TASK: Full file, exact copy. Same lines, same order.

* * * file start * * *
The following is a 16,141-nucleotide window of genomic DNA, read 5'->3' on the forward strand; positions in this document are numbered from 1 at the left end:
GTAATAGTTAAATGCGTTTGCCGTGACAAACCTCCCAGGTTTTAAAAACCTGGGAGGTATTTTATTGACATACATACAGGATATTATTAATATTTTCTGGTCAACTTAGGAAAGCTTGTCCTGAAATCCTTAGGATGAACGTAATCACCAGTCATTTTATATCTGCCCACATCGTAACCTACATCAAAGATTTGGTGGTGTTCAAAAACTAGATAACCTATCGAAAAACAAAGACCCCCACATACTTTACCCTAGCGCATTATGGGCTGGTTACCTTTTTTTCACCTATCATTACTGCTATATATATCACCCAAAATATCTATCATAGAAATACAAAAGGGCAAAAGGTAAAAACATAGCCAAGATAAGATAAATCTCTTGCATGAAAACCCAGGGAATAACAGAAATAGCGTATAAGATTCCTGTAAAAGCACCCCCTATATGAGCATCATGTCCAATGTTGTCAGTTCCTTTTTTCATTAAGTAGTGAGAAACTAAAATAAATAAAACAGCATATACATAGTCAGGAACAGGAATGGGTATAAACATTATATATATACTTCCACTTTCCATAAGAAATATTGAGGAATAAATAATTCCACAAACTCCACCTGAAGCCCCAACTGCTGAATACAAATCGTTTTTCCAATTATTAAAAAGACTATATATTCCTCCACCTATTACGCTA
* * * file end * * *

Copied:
The following is a 16,141-nucleotide window of genomic DNA, read 5'->3' on the forward strand; positions in this document are numbered from 1 at the left end:
GTAATAGTTAAATGCGTTTGCCGTGACAAACCTCCCAGGTTTTAAAAACCTGGGAGGTATTTTATTGACATACATACAGGATATTATTAATATTTTCTGGTCAACTTAGGAAAGCTTGTCCTGAAATCCTTAGGATGAACGTAATCACCAGTCATTTTATATCTGCCCACATCGTAACCTACATCAAAGATTTGGTGGTGTTCAAAAACTAGATAACCTATCGAAAAACAAAGACCCCCACATACTTTACCCTAGCGCATTATGGGCTGGTTACCTTTTTTTCACCTATCATTACTGCTATATATATCACCCAAAATATCTATCATAGAAATACAAAAGGGCAAAAGGTAAAAACATAGCCAAGATAAGATAAATCTCTTGCATGAAAACCCAGGGAATAACAGAAATAGCGTATAAGATTCCTGTAAAAGCACCCCCTATATGAGCATCATGTCCAATGTTGTCAGTTCCTTTTTTCATTAAGTAGTGAGAAACTAAAATAAATAAAACAGCATATACATAGTCAGGAACAGGAATGGGTATAAACATTATATATATACTTCCACTTTCCATAAGAAATATTGAGGAATAAATAATTCCACAAACTCCACCTGAAGCCCCAACTGCTGAATACAAATCGTTTTTCCAATTATTAAAAAGACTATATATTCCTCCACCTATTACGCTA